Synopsis: “Raiko, the demon hunter who has been staying at Misao’s house, is determined to save her–even if that’s the last thing she wants! Kyo won’t allow a threat to Misao to go unchecked and plans to take care of the problem in his own special way. Misao, however, hopes that she can broker a peace between Raiko and Kyo before things get out of hand. But when Raiko’s attempts to “free” Misao fail, he hatches a devious new plan that will use Misao’s bond with Kyo to destroy him!”

Raiko has become one of the biggest obstacles in Black Bird as the demons remain rightfully wary of him. Meanwhile Misao struggles to live calmly under the same roof as someone who wants to kill her boyfriend. At this point in the story we’re just waiting for the obvious and this volume feels like one of the most cliched and predictable of the batch. It still manages to wring out some drama but you need to suspend a lot of belief and try to enjoy the show despite easily guessing much of what’s going to happen next.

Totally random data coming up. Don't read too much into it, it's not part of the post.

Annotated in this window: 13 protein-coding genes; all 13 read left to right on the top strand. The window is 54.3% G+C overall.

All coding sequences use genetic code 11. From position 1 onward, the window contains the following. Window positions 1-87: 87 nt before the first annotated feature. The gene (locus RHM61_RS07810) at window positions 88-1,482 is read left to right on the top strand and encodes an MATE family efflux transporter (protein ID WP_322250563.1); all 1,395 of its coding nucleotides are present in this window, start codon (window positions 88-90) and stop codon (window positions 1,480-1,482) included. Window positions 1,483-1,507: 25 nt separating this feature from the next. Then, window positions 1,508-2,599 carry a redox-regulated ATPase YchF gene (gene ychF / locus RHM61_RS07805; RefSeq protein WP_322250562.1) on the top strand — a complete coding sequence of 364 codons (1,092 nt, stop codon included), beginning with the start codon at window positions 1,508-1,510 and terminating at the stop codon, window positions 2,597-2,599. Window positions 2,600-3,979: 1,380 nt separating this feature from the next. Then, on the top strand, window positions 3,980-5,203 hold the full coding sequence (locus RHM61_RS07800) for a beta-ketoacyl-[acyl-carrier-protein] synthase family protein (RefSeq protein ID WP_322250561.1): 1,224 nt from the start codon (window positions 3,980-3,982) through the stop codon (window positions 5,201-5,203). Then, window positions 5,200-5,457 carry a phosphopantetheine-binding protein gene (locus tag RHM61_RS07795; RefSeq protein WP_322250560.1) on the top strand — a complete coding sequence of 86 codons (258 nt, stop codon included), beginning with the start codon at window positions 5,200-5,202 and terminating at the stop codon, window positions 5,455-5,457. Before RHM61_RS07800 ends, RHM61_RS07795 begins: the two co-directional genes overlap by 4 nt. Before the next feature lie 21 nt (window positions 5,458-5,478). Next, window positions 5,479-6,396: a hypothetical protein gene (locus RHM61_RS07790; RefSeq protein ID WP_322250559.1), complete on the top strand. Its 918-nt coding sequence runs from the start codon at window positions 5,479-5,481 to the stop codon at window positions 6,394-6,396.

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Review: Sakura Hime (Vol. 01)

Sakura Hime (Vol. 01)
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Manga-ka: Arina Tanemura
Publisher: Viz Media
Rating: Teen (13+)
Release Date: April 2011

Synopsis: “Sakura is the granddaughter of a mysterious moon princess who slew demons with her Blood Cherry Blossom sword. All her life Sakura has been forbidden to look at the full moon without knowing why. Then one night, unhappy over her impending marriage, Sakura gazes up at the moon, only to see a demon attacking her…”

Sakura Hime is one of the most confused books I’ve ever read. Not confusing – it’s linearity is fairly simple to follow – but confused in how it hops around between genres and moods so suddenly. While the story opens with a feudal-Japan love story, things take some surprisingly bleak twists that take things into the territory of dark magical girl stories complete with a Moon Princess, demons and ninjas.

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Swag Bag Special: L’édition Française